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What is a Covered Call? You own stock shares, and you sell calls at a strike greater than or equal to the stock purchase price. You profit if the stock rises or moves sideways but your upside profit is limited. You lose if the stock moves somewhere below your initial stock purchase price. The loss is offset by the sell call credit.
Here is a summary on how you can put covered calls to work for you.
The basic covered call is a relatively simple strategy. The owner of a security sells the right to have their security purchased at a predetermined price in the future in return for money now. If the security price does not fall over the life of the option, the call writer will keep the premium collected when the call was sold. The call writer’s profit is limited in exchange for the premium.
Strategies for covered call writing depend on the objective.
· Supplement Return
Covered call writers interested in supplementing the return of existing holding will tend to sell covered calls out of the money. The expectation is not that the security price will rise, but that it will not fall. The seller of out of the money calls often expects to continue holding the security, but hopes to reap some extra return from the proceeds of selling the call.
· Hedge Against Loss
Covered call writers can protect against downside price movement by selling in the money calls. This is commonly done after a rise in a security that is already held, to protect some of the gains that were already made. Although less time premium is collected on the call, the risk of loss is lessened by the amount that the call is in the money.
· Speculative Strategies
There are strategies that set objectives such as Doubling in 2 Years, or earning 10% a Month. A portfolio can be doubled in two years by successively selling covered calls that return 50% time premium for a term that last approximately 1 year. It is also possible to sell covered calls that return 10% in approximately one month. Both of these strategies require that the underlying stock price is at or above the strike price at expiration, and that this goal can be achieved repeatedly. Theoretically, a stock will lose some value 50% of the time.
How to interpret these lists
Each list is sorted by the Return Rate to Expiration. As you can see, some covered calls can produce a potential annualized return rate of 75 to over 100% – so you can see why this is such a lucrative endeavor! Second consideration is the probability of a profit.
Probability of Profit is the probability that the predicted stock price falls within the option trade’s profit zones. The predicted stock price distribution is computed by projecting the stock price randomly into the future using the SV.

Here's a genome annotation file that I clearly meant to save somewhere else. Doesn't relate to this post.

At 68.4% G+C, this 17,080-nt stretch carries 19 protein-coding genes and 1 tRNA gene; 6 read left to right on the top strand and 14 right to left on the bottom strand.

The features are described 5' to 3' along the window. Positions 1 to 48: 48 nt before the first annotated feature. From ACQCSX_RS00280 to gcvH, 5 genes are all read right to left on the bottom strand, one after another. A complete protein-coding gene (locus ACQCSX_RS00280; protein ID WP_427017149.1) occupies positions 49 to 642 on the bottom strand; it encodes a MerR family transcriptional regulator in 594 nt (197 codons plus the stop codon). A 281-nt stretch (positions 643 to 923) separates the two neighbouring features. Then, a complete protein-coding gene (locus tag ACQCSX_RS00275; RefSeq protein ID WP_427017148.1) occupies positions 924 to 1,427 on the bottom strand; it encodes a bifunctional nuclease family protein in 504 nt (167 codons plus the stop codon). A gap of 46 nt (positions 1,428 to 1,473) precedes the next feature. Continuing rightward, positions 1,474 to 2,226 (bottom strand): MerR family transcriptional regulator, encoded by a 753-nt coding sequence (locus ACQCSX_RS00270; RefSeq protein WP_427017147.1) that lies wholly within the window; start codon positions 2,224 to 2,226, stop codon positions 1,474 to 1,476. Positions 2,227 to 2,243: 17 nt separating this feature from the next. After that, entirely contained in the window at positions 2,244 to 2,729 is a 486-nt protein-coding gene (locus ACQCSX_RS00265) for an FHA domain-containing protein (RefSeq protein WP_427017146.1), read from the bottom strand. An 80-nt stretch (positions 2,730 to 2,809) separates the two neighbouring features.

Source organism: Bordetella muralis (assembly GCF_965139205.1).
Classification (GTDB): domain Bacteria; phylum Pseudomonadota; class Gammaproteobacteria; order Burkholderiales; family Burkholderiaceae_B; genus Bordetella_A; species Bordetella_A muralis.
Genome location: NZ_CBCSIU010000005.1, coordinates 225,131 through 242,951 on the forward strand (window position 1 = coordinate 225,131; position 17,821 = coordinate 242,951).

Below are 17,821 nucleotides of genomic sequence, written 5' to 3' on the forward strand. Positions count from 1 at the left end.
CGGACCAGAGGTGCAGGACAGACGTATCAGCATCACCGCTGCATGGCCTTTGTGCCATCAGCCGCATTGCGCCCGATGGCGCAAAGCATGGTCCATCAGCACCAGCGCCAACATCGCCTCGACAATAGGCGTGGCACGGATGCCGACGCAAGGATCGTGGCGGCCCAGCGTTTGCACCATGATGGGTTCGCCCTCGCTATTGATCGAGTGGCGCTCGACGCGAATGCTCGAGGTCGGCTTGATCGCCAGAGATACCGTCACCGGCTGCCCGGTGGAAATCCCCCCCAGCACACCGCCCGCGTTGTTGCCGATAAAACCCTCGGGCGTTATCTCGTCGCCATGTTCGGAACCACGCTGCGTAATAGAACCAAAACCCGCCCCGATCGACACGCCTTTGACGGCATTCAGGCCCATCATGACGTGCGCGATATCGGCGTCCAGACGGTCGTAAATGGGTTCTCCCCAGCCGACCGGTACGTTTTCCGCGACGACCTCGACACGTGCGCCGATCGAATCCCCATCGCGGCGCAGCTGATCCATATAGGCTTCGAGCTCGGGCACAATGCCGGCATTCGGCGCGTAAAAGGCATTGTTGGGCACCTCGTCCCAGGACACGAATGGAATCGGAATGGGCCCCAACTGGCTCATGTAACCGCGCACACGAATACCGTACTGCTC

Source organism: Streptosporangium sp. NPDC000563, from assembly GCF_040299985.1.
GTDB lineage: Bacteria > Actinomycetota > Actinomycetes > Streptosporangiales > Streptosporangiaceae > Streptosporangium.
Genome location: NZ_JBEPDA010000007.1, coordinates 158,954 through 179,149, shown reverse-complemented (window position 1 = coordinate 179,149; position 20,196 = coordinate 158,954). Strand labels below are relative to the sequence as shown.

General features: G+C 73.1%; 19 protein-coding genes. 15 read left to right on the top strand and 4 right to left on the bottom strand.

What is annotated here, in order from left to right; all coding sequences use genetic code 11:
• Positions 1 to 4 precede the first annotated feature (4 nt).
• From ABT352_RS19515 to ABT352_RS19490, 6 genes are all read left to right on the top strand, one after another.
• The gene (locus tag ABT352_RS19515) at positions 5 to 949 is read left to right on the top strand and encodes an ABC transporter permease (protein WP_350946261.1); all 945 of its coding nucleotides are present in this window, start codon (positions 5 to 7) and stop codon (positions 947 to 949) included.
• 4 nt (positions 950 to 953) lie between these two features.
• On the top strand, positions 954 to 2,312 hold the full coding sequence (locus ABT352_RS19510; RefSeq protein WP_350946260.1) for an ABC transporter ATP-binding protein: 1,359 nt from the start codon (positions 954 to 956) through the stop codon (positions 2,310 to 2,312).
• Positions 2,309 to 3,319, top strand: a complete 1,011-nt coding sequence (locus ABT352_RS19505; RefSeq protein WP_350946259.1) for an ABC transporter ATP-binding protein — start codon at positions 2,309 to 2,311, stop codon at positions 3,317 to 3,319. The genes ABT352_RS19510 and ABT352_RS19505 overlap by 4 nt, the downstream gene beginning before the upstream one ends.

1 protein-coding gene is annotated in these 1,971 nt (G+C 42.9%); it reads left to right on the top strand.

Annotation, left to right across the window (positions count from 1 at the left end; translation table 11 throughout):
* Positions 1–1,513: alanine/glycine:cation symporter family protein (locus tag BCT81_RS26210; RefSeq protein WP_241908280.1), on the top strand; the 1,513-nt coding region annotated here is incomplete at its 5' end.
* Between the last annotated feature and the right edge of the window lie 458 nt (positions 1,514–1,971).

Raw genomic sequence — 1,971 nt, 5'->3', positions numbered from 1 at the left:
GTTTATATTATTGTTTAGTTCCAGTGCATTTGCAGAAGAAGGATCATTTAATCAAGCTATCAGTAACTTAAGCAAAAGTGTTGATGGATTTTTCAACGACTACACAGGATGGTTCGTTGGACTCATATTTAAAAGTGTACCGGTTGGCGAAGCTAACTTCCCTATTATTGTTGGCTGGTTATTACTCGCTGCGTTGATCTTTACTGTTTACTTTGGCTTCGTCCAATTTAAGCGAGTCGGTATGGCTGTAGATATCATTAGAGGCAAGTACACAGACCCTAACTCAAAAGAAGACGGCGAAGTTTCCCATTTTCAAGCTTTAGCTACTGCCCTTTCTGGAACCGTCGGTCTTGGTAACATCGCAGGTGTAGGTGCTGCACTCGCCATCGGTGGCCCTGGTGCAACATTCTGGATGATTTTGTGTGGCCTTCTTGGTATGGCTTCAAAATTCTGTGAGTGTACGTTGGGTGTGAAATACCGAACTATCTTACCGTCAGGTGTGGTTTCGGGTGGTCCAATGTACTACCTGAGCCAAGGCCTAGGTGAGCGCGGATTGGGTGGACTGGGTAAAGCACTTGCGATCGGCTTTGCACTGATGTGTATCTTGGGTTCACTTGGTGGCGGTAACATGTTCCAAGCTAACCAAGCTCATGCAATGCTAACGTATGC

Upside Breakeven: An option trade almost always has a point where the value of the trade goes from losses to profits. The stock price where the profit crossing occurs is referred to as the breakeven price. Many option spreads have two breakeven prices. The higher breakeven price is the upside breakeven and is usually above the stock price. The downside breakeven price is the lower stock price crossing of the option expiration risk curve.
How to trade a Covered Call
By selling a call you grant the buyer the right to buy 100 shares of the underlying stock or index at the strike price any time prior to expiration. You receive the option premium from the call buyer, and the brokerage house takes its cut from both of you. The actions that may occur include: you later sell the option, the option expires and you keep the premium, or the buyer exercises the call and you must provide the shares.
You own 100 shares of a stock or index. Using TXN in the prior example, you decide you would not mind selling it at an option Strike price of 110. Your desired strike price is 110. You sell a TXN Jan00 call at 110. Owning the stock and selling a call is an example of a covered call option trade.
In this covered call option trade you receive 3.25*$100 = $325 dollars into your account (minus brokerage commissions). The Jan00 110 call on Dec 10 has no intrinsic value; hence the $325 is all time value.
If the buyer of the call never exercises it before expiration, you get to keep the $325 dollars, the option premium, and your TXN shares. If the buyer of the call exercises it, you sell your TXN index shares at 110 to the buyer and again keep the $325 premium. You might wonder how a covered call loses money. The call buyer probably exercised the option, because TXN rose above the 110 strike price. The call seller does not participate in price movement above 110 and also loses the 100 shares of the stock.
· Risks of Covered Call Writing
Writing covered calls is generally considered a conservative option strategy. This only holds true if covered calls are written on conservative stocks. The covered call writer will suffer losses if the underlying security price drops. The most significant measure of this risk is the volatility. Writing covered calls on stocks with low volatility is conservative. Writing covered calls on highly volatile stocks is inherently more risky.
· Effect of Dividends on Calls
When a stock pays a dividend, the price of the stock is reduced by the amount of the dividend. For example, if Frontline (FRO) closes at 41.50 and pays a $2.00 dividend, the open price will be adjusted downward prior to the open to $39.50. There may appear to be an advantage to the call writer, since it is known that the price of the stock will drop. Why not sell the $40 call when it is known that the stock will drop $2? The short answer is that the call is discounted to reflect the impending drop in the stock price.
Investment Research Group, Inc.